100 and 20, 20 and 100: In memory of Ernst Krenek
On his 120th birthday, let us not just say it with flowers, but also with numbers. For example, the title of Krenek’s op. 100, the "Hurricane Variations" for piano, could readily serve as the motto for his life. The original name of the work indeed traces back to an actual hurricane, to the storm that in September 1944 spread fear and terror throughout the population of America’s East Coast – exactly on the day that Krenek began work on the composition. But don’t storms and turbulence characterize his life on the whole? Yet, it began rather calmly. Born in Vienna on 23 August 1900, as the only child in a caring, middle-class home, Krenek saw himself encouraged already early on. For example, by Fridolin Balluff, the organist of the Votivkirche. In 1920, however, after he had followed his composition teacher Franz Schreker to Berlin, an incomparable, breathless sprint began. Seemingly effortlessly, Krenek conquered the international concert halls and opera houses. In 1923 he could already look back on three symphonies and additionally finish his stage work "Orpheus and Eurydice", whose sounds seem as if they came from a distant world. That same year, Krenek presented his op. 20, his Third String Quartet, which he self-confidently dedicated to his rival Paul Hindemith. It distinguished him as someone who had sovereignly liberated himself from the common clichés. The usual four movements? Get rid of them! Major-minor tonality? It also works without it. Strict counterpoint? Why not sensuous, free linearity! Without a doubt, 1920 was a personal leap year for Krenek, a year in which he succeeded in laying the groundwork for the future.
20 and 100 – one could interpret Krenek’s op. 20 as the effort of a romantic idealist bursting with energy. Conversely, it is obvious that his op. 100 can be understood as the reaction of a matured, but inwardly hurt composer, who had been thrown off course by the vicissitudes of history. His “derailment” took place in two phases. First, the Nazis had put him on their “black list”. Consequently, meanwhile again living in Vienna, he was barred from entering the German Empire, a circumstance that amounted to a performance ban. Then, in 1938, a vastly more severe blow hit him. Returning from a tour in the USA, he learned in Brussels that the German armed forces had meanwhile marched into Vienna. Krenek fell into a traumatizing political vacuum. He could neither enter his nazified home country, nor did he have a visa for another state. “Everything in shambles,” thus his pessimistic diary entry on 18 March of that year. He spent weeks roaming through Europe, from one consulate to the next until he finally could emigrate to the USA. There he virtually invented himself anew. For several years he taught composition at various colleges, initially, until 1942, in Poughkeepsie, NY, later at Hamline University in Minnesota. His creative curiosity, however, remained unbroken. He studied the music of the Renaissance, above all the works of Johannes Ockeghem. He occupied himself with the possibilities of serial composition to which he had already erected a magnificent monument in 1933 with his stage work "Karl V." And he brought both components together, the structures of the Renaissance and the potential of twelve-tone rows, in his full-length choral work "Lamentatio Jeremiae Prophetae", a milestone in musical history. Finally, he found in Dimitri Mitropoulos, the conductor of the Minneapolis Symphony Orchestra, a brilliant ally.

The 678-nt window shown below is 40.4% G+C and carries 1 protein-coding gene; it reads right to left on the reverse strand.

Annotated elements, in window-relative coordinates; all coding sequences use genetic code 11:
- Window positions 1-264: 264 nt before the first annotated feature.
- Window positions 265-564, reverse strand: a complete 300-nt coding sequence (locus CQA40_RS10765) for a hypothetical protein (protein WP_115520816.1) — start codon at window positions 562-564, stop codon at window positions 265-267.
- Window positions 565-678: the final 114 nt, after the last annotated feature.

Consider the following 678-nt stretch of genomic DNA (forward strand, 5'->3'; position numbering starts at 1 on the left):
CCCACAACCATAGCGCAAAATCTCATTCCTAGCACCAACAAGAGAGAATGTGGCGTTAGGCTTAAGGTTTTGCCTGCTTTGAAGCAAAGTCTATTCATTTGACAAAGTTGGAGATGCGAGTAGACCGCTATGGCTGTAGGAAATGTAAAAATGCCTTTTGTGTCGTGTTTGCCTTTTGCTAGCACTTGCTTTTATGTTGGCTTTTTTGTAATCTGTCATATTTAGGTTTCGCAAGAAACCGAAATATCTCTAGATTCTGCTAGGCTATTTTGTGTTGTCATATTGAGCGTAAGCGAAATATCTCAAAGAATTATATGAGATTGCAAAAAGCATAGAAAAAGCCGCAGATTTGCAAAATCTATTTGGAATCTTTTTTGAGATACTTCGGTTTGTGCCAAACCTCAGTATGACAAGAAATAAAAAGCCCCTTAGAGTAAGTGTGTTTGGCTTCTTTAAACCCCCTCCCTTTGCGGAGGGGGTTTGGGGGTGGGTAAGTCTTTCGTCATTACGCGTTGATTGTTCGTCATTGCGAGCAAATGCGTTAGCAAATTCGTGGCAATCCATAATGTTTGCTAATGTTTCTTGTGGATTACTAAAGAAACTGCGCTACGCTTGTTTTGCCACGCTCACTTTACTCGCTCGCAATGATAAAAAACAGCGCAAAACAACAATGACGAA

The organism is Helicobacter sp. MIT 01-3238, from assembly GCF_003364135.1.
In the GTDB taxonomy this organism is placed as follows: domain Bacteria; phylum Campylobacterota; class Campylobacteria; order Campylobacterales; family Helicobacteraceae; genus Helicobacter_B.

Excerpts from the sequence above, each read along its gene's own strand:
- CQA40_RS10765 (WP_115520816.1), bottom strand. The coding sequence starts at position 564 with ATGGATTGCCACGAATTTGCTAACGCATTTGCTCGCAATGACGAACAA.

Thus, the fact that in 1945 Krenek reworked the Hurricane Variations into an orchestral piece can be understood as a kind of sign-posting – with regard to Mitropoulos, who premiered it a year later. Now, in the middle of his life, the composer started yet another sprint. In 1950 he published in the Neue Zürcher Zeitung the very first article dealing with the chances of television opera. That same year, he started his many years of activity as lecturer at the Darmstadt Vacation Courses. Krenek also broke new ground in the electronic studio of the West German Radio in Cologne. His so-called Pfingst-Oratorium (“Whitsun Oratorio”) emerged in 1956 from a working phase there. His collaboration with the Hamburg State Opera and its director Rolf Liebermann began in the early 1960s, a fruitful cooperation whose beginning was marked by the multimedia opera "Der goldene Bock" (“The Golden Ram”). And toward the end of the decade, the now almost seventy-year-old composer acquired a Buchla synthesizer in order to explore further regions of the electro-acoustic world of sound.
Ernst Krenek loved the alpine world, particularly the high-alpine region with its massive boulders, abysses, gorges, and valleys, through which he frequently wandered, taking in all the details. Did he feel himself related to it deep down inside? In any case, his life’s work can indeed be compared to a mountain range: one cannot rush through it at a run, but rather it is necessary to climb it in order to constantly be surprised anew by its opulence and diversity as well as its wealth of perspectives.
Dr. Matthias Henke